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Transitioning From Oracle Solaris 10 to Oracle Solaris 11     Oracle Solaris 11 Information Library
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Document Information


1.  Transitioning From Oracle Solaris 10 to Oracle Solaris 11 (Overview)

2.  Transitioning to an Oracle Solaris 11 Installation Method

3.  Managing Devices

4.  Managing Storage Features

5.  Managing File Systems

Oracle Solaris 11 File System Changes

Root File System Requirements and Changes

Managing ZFS File System Changes

Displaying ZFS File System Information

Resolving ZFS File System Space Reporting Issues

Resolving ZFS Storage Pool Space Reporting Issues

Making ZFS File Systems Available

ZFS File System Sharing Changes

Legacy ZFS Sharing Syntax

ZFS Sharing Migration/Transition Issues

ZFS Data Deduplication Requirements

Considering ZFS Backup Features

Migrating File System Data to ZFS File Systems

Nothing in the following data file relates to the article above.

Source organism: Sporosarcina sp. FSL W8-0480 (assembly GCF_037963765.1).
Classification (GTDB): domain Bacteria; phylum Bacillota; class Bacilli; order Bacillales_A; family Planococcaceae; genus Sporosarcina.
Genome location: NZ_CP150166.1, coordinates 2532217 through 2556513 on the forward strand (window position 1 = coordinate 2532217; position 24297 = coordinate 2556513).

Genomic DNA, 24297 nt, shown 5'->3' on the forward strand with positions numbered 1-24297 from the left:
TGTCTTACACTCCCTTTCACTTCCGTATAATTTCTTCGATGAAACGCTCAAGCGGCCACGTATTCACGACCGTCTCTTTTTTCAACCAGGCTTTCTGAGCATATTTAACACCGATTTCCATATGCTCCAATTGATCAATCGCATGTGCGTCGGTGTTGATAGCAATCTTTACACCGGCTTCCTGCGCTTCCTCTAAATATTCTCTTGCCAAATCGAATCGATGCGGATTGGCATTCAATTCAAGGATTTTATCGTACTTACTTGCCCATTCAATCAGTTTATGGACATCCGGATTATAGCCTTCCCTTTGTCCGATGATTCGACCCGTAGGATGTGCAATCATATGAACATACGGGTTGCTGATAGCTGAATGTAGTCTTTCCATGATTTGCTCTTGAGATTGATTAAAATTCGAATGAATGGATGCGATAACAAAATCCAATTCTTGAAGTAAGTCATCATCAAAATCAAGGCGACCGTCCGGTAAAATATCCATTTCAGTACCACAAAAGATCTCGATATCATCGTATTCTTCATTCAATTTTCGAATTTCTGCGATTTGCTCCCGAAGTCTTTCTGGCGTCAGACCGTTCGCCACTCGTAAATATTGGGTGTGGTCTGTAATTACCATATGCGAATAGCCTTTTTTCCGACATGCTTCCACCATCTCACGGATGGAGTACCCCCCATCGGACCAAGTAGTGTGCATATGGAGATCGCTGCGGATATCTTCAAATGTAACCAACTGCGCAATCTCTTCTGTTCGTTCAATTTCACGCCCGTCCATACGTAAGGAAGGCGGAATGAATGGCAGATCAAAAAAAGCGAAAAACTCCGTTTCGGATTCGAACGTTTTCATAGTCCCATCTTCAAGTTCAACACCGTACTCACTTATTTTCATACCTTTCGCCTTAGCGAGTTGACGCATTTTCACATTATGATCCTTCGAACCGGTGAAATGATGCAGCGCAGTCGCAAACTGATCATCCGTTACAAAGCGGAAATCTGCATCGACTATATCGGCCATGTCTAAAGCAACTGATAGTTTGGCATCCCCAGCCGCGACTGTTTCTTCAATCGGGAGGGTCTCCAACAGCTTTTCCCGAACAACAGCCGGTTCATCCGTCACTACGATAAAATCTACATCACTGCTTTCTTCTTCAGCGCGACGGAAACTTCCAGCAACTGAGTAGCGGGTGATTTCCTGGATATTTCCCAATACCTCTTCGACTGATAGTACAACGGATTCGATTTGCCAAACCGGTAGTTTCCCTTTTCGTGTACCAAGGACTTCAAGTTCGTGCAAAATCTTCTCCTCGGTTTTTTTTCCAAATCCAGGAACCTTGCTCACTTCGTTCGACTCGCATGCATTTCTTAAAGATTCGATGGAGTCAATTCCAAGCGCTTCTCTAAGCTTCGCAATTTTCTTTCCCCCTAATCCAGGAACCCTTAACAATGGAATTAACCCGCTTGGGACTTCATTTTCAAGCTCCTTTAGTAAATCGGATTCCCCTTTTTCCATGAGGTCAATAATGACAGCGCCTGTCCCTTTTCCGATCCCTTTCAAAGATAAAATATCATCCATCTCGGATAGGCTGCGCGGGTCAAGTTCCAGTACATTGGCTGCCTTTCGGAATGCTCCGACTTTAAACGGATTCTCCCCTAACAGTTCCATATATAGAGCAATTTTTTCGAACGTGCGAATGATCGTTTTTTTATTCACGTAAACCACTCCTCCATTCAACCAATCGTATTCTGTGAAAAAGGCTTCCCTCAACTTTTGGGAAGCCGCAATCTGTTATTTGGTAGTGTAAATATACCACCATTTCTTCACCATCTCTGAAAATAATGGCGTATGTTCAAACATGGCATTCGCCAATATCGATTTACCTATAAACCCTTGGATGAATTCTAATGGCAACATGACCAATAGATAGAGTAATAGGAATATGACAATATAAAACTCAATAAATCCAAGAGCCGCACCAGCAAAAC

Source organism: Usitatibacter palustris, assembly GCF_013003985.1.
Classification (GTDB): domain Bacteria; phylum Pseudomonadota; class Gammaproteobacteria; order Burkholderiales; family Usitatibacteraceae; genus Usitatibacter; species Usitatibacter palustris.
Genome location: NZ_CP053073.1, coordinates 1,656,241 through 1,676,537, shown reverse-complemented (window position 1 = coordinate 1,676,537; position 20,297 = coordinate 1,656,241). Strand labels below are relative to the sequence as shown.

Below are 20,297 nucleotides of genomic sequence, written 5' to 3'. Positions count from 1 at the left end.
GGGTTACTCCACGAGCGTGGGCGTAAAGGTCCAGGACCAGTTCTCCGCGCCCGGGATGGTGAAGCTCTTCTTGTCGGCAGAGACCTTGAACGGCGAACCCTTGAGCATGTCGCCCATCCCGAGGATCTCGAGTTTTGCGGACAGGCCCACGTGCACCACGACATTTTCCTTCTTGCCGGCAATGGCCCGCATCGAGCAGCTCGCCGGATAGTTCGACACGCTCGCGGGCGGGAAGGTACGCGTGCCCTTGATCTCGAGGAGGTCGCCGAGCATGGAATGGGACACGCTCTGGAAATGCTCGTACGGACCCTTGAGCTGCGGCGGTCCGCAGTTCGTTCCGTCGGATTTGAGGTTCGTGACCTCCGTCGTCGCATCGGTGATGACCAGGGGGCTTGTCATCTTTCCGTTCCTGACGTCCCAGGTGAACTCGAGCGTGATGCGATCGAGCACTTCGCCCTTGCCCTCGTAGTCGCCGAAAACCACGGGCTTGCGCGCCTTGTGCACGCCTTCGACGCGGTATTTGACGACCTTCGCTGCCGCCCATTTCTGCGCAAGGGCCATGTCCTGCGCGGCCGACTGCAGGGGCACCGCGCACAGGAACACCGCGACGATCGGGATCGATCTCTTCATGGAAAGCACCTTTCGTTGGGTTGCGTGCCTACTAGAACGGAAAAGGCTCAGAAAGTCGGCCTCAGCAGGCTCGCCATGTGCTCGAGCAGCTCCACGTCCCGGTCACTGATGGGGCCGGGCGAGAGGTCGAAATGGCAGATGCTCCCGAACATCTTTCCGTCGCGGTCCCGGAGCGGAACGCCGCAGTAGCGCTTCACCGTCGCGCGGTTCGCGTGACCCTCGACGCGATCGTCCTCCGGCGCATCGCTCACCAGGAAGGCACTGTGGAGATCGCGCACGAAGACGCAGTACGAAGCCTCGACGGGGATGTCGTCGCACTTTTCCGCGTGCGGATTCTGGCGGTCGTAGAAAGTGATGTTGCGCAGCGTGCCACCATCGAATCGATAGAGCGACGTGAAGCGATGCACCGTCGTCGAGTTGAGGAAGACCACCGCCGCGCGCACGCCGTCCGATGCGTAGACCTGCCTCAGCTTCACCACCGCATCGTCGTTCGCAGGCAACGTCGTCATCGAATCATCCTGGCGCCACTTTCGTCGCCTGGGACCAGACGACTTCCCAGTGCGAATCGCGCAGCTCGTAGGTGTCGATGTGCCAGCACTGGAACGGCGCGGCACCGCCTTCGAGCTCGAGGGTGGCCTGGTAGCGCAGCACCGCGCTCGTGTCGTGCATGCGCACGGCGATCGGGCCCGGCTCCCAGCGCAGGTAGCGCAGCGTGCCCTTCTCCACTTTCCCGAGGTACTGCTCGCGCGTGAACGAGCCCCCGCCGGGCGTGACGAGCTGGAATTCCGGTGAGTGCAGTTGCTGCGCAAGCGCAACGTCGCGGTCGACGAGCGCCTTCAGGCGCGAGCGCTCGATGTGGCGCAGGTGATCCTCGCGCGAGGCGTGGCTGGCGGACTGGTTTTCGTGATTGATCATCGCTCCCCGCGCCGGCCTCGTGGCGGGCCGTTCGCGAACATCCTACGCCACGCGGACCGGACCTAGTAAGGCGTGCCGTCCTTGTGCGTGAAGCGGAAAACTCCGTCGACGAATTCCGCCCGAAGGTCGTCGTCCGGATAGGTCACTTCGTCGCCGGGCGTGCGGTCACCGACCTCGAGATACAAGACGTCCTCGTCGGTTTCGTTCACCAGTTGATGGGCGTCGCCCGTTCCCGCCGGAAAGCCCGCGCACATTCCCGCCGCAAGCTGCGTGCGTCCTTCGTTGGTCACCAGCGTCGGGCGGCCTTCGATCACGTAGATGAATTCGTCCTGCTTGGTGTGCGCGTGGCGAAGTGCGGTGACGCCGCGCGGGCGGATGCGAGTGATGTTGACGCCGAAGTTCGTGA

Recommended Data Migration Practices

Migrating Data With ZFS Shadow Migration

Migrating UFS Data to a ZFS File System (ufsdump and ufsrestore)

6.  Managing Software

7.  Managing Network Configuration

8.  Managing System Configuration

9.  Managing Security

10.  Managing Oracle Solaris Releases in a Virtual Environment

11.  User Account Management and User Environment Changes

12.  Using Oracle Solaris Desktop Features

A.  Transitioning From Previous Oracle Solaris 11 Releases to Oracle Solaris 11

Managing ZFS File System Changes

The following ZFS file system features, not available in the Oracle Solaris 10 release, are available in Oracle Solaris 11:

Displaying ZFS File System Information

After the system is installed, review your ZFS storage pool and ZFS file system information.

Display ZFS storage pool information by using the zpool status command. For example:

# zpool status
  pool: rpool
 state: ONLINE
  scan: none requested

        NAME        STATE     READ WRITE CKSUM
        rpool       ONLINE       0     0     0
          c2t0d0s0  ONLINE       0     0     0

errors: No known data errors

Display ZFS file system information by using the zfs list command. For example:

# zfs list -r rpool
NAME                      USED  AVAIL  REFER  MOUNTPOINT
NAME                      USED  AVAIL  REFER  MOUNTPOINT